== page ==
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98 Reasons For Being af Clare Dudman
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98 Reasons For Being (original 2004; udgave 2005)

af Clare Dudman

MedlemmerAnmeldelserPopularitetGennemsnitlig vurderingOmtaler
1026205,160 (3.55)19
Novelist Clare Dudman, whose work has earned comparisons to Andrea Barrett and Barry Lopez, is that rare kind of author who can bring history dramatically to life. Here she conjures up the revolutionary nineteenth-century German physician Heinrich Hoffmann (best known today for his book of children’s rhymes, Shockheaded Peter, or Struwwelpeter) as he struggles to cure an inhabitant of Frankfurt’s Jewish ghetto who hasn’t spoken, slept, or eaten in weeks. As the secrets hidden in the girl’s mind are exposed, Dr. Hoffmann also begins to uncover his own buried truths and, in the end, discovers his real reasons for being.… (mere)
Medlem:bookslut
Titel:98 Reasons For Being
Forfattere:Clare Dudman
Info:Viking Books (2005), Hardcover
Samlinger:Dit bibliotek
Vurdering:
Nøgleord:Ingen

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98 Reasons for Being af Clare Dudman (2004)

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98 Reasons for Being takes place during the mid 19th Century, when the science of mental illness was in its infancy. It centers around the German physician Heinrich Hoffman and his patients and staff, including a young female patient from Frankfurt's notorious Jewish ghetto, who no longer eats or speaks. Hoffman is desperate to "cure" her and uses all methods at his disposal (some, as you can imagine, are quite barbaric). Slowly as readers we learn both Hannah and Dr. Hoffman's story.

Many of you (on Club Read) might remember how much I raved about Dudman's One Day the Ice Will Reveal All Its Dead, the fictionalized story of the German scientist and explorer Alfred Wegener. It remains my favorite of her novels thus far, but 98 Reasons for Being is another very good book, often riveting. The story elements are carefully researched with much attention to history; German, Jewish and that of medicine at the time, and that, with excellent storytelling, makes for a damn good read.

So, 2 for 2, I went looking to see what else she has and bought: A Place of Meadows and Tall Trees, the story of 19th Century Welsh colonists in Patagonia. It's in the TBR pile. ( )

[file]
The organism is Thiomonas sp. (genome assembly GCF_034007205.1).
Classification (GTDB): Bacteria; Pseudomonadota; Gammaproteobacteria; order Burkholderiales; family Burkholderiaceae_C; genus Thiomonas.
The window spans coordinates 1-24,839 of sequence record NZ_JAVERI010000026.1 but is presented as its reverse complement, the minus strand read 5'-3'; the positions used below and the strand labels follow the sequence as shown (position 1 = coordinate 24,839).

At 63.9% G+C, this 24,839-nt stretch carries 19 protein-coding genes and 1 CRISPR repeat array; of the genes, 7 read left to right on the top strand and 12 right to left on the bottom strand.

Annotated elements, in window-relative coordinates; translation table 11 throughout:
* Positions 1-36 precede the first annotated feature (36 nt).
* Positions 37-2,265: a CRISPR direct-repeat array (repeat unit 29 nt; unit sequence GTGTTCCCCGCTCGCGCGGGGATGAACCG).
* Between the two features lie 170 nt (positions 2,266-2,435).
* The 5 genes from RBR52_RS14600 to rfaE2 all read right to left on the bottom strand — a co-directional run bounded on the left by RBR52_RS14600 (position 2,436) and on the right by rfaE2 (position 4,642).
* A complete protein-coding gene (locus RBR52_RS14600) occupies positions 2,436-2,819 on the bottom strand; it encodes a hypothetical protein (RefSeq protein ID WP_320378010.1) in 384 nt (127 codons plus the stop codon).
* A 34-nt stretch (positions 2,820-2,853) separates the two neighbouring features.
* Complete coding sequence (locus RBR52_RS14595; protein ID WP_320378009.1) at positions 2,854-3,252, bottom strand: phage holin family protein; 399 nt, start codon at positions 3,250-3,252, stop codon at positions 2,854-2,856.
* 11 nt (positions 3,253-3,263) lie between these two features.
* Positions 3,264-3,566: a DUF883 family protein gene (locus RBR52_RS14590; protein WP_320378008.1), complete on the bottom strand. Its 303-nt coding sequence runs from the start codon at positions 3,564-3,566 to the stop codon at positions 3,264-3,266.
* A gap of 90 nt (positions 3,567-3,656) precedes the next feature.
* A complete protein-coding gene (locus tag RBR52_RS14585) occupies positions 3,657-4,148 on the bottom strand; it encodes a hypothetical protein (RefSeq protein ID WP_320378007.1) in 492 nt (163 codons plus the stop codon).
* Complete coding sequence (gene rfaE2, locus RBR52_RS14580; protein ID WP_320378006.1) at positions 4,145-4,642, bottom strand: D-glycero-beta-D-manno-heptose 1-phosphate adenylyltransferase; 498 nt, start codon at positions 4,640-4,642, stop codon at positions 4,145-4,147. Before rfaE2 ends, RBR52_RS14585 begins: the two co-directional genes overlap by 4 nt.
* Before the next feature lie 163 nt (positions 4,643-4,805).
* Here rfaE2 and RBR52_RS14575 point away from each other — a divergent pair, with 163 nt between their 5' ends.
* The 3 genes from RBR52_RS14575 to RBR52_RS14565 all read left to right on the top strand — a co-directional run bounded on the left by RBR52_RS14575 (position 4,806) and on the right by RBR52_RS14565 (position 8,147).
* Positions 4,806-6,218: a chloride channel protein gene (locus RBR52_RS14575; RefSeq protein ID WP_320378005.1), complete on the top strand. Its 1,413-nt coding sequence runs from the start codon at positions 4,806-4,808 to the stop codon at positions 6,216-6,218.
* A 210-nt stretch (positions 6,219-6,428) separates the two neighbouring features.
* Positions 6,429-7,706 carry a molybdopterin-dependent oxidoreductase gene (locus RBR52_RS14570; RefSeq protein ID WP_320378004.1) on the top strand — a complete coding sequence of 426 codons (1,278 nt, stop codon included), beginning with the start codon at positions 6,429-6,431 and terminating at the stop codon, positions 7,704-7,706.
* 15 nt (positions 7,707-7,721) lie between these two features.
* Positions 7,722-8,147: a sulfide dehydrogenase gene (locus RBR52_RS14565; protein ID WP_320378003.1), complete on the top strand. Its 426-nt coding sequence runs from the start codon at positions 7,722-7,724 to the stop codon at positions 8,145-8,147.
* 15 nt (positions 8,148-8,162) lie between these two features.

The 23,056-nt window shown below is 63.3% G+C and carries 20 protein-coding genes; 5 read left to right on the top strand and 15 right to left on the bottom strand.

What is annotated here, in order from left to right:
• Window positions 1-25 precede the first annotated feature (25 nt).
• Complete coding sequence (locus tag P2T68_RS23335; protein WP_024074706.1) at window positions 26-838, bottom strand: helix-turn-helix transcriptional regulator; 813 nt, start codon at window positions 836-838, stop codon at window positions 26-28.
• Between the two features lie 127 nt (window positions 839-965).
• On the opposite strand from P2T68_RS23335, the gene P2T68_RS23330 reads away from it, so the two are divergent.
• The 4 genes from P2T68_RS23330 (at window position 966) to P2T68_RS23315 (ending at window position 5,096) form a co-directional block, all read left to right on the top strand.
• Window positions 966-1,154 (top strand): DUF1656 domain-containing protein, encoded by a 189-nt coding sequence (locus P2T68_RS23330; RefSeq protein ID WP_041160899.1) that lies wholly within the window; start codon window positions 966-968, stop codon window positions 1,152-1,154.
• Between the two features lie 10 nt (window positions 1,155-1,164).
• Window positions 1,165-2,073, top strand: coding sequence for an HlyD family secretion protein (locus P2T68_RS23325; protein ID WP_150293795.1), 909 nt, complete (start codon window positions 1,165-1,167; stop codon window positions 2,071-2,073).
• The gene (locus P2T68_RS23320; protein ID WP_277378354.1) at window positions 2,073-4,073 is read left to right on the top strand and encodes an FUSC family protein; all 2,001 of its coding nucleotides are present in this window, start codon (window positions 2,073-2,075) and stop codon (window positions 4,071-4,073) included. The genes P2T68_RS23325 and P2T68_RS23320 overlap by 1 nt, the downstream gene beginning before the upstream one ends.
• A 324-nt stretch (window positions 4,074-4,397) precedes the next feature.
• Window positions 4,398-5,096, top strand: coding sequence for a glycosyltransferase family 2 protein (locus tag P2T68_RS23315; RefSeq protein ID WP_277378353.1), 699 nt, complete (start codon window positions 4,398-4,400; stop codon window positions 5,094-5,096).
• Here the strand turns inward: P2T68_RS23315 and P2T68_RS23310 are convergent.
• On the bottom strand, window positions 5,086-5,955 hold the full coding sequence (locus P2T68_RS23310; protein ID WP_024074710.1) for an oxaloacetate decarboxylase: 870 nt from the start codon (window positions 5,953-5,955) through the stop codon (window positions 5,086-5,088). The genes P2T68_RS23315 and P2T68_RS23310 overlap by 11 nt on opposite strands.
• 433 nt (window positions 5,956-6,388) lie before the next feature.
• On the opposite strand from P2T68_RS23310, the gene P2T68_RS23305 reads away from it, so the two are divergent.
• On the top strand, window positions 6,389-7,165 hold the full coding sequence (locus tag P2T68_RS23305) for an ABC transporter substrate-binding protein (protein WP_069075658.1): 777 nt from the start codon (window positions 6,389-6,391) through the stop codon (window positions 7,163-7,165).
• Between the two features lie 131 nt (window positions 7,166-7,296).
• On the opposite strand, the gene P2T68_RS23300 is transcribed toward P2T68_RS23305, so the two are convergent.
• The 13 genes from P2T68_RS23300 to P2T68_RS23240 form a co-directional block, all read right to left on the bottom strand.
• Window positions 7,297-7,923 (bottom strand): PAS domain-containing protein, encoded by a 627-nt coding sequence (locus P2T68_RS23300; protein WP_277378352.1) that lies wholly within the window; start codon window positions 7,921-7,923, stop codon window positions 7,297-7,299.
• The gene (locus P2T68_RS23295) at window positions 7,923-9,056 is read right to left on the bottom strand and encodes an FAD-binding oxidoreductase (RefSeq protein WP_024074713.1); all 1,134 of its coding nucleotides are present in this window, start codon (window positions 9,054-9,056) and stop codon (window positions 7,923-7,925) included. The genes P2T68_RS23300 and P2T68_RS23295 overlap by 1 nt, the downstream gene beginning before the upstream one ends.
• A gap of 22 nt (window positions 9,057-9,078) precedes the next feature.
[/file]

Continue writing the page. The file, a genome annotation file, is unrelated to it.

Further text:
avaland | Aug 7, 2015 |
Mooi verhaal over een psychiater in de 19e eeuw die een patiente krijgt die niet wil praten. Door tegen haar te gaan praten over zijn eigen leven en over andere patienten komt ze langzaam terug naar de 'gewone' wereld en vertelt uiteindelijk ook haar verhaal.
Elk hoofdstuk begint met een stukje uit een rapport, een brief of een artikel. Het schetst de tijdsgeest, hoe er gedacht werd over joden, over vrouwen, over de behandelingsmethoden van 'gekken' en dergelijke.
Goed geschreven, spannend, interessant en leerzaam. ( )
1 stem Cromboek | Jan 28, 2014 |
I enjoyed this enough that I'll look out for other things she's written. It's about the author of Struwelpeter, a doctor in charge of a nineteenth-century insane asylum. He's tried all the things he can think of to help a Jewish girl, and as a last result he tries a moral cure, which involves talking to the patient about their life. The problem is that she won't say anything, so he tries to engage her by telling her stories about the other inmates and about his own family. ( )
1 stem annesadleir | Jun 12, 2011 |
Overall, an excellent read. I found the characters to be extremely dynamic and multidimensional. The story was also at times heartbreaking as well as uplifting. Yet, it was the writing style that made this book exceptional to read. There were sections of narration that were interrupted by case studies performed by the psychiatrist as well as the thoughts inside the main character's mind. Though I would not go as far to say that it is postmodern, the way that the story is presented is certainly nontraditional.
Basically, it is the story of a Jewish girl who is brought into a mental institution because she refuses to talk. Through her treatment, she encourages the doctor and other patients to open up and free themselves from their own demons. Of course, not all are saved and there are numerous characters that can be deemed as "not good". Still, the complexities of the characters makes them seem more real than the paper on which they are described.

www.iamliteraryaddicted.blogspot.com ( )
1 stem sorell | Dec 20, 2008 |
Having read birdy47's review of this book I feel compelled to scribble my own quickly.

I loved this book, I loved the detail and the history in it. The insight into mental healthcare at this time was fascinating it is terrifying to think some of these treatments still goes on today.

I also enjoyed the characterisation. The nurses were horrible bullies but what hard lives they had had. I could identify and feel empathy with so many characters in this book.

It was a book which I would describe as thought provoking and certain themes and concepts raised in it stayed in my thoughts for some days after I had finished it. ( )
2 stem AnneBoleyn | May 9, 2007 |
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Novelist Clare Dudman, whose work has earned comparisons to Andrea Barrett and Barry Lopez, is that rare kind of author who can bring history dramatically to life. Here she conjures up the revolutionary nineteenth-century German physician Heinrich Hoffmann (best known today for his book of children’s rhymes, Shockheaded Peter, or Struwwelpeter) as he struggles to cure an inhabitant of Frankfurt’s Jewish ghetto who hasn’t spoken, slept, or eaten in weeks. As the secrets hidden in the girl’s mind are exposed, Dr. Hoffmann also begins to uncover his own buried truths and, in the end, discovers his real reasons for being.

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